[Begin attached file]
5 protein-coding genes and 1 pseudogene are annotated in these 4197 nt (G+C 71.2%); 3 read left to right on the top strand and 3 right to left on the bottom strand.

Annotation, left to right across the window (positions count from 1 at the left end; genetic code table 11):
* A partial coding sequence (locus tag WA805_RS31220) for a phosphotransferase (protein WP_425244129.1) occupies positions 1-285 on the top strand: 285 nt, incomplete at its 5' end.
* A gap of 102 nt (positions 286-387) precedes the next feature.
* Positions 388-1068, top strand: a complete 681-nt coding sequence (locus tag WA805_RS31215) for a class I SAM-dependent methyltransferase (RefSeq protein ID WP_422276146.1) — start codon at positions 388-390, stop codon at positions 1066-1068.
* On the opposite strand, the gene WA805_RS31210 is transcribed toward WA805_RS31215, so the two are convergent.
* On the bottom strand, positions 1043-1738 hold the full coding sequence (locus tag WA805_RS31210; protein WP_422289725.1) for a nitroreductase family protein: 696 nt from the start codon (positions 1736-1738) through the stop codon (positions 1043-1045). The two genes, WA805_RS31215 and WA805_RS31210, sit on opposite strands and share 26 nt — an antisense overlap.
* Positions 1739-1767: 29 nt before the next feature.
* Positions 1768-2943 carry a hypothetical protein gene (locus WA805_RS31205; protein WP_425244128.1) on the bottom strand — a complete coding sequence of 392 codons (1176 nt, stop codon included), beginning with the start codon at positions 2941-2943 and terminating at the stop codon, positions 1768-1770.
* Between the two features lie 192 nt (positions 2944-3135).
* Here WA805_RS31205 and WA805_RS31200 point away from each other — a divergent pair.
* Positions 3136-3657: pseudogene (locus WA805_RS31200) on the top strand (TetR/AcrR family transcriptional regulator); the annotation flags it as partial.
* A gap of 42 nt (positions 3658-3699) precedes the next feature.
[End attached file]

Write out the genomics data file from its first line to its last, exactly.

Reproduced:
5 protein-coding genes and 1 pseudogene are annotated in these 4197 nt (G+C 71.2%); 3 read left to right on the top strand and 3 right to left on the bottom strand.

Annotation, left to right across the window (positions count from 1 at the left end; genetic code table 11):
* A partial coding sequence (locus tag WA805_RS31220) for a phosphotransferase (protein WP_425244129.1) occupies positions 1-285 on the top strand: 285 nt, incomplete at its 5' end.
* A gap of 102 nt (positions 286-387) precedes the next feature.
* Positions 388-1068, top strand: a complete 681-nt coding sequence (locus tag WA805_RS31215) for a class I SAM-dependent methyltransferase (RefSeq protein ID WP_422276146.1) — start codon at positions 388-390, stop codon at positions 1066-1068.
* On the opposite strand, the gene WA805_RS31210 is transcribed toward WA805_RS31215, so the two are convergent.
* On the bottom strand, positions 1043-1738 hold the full coding sequence (locus tag WA805_RS31210; protein WP_422289725.1) for a nitroreductase family protein: 696 nt from the start codon (positions 1736-1738) through the stop codon (positions 1043-1045). The two genes, WA805_RS31215 and WA805_RS31210, sit on opposite strands and share 26 nt — an antisense overlap.
* Positions 1739-1767: 29 nt before the next feature.
* Positions 1768-2943 carry a hypothetical protein gene (locus WA805_RS31205; protein WP_425244128.1) on the bottom strand — a complete coding sequence of 392 codons (1176 nt, stop codon included), beginning with the start codon at positions 2941-2943 and terminating at the stop codon, positions 1768-1770.
* Between the two features lie 192 nt (positions 2944-3135).
* Here WA805_RS31205 and WA805_RS31200 point away from each other — a divergent pair.
* Positions 3136-3657: pseudogene (locus WA805_RS31200) on the top strand (TetR/AcrR family transcriptional regulator); the annotation flags it as partial.
* A gap of 42 nt (positions 3658-3699) precedes the next feature.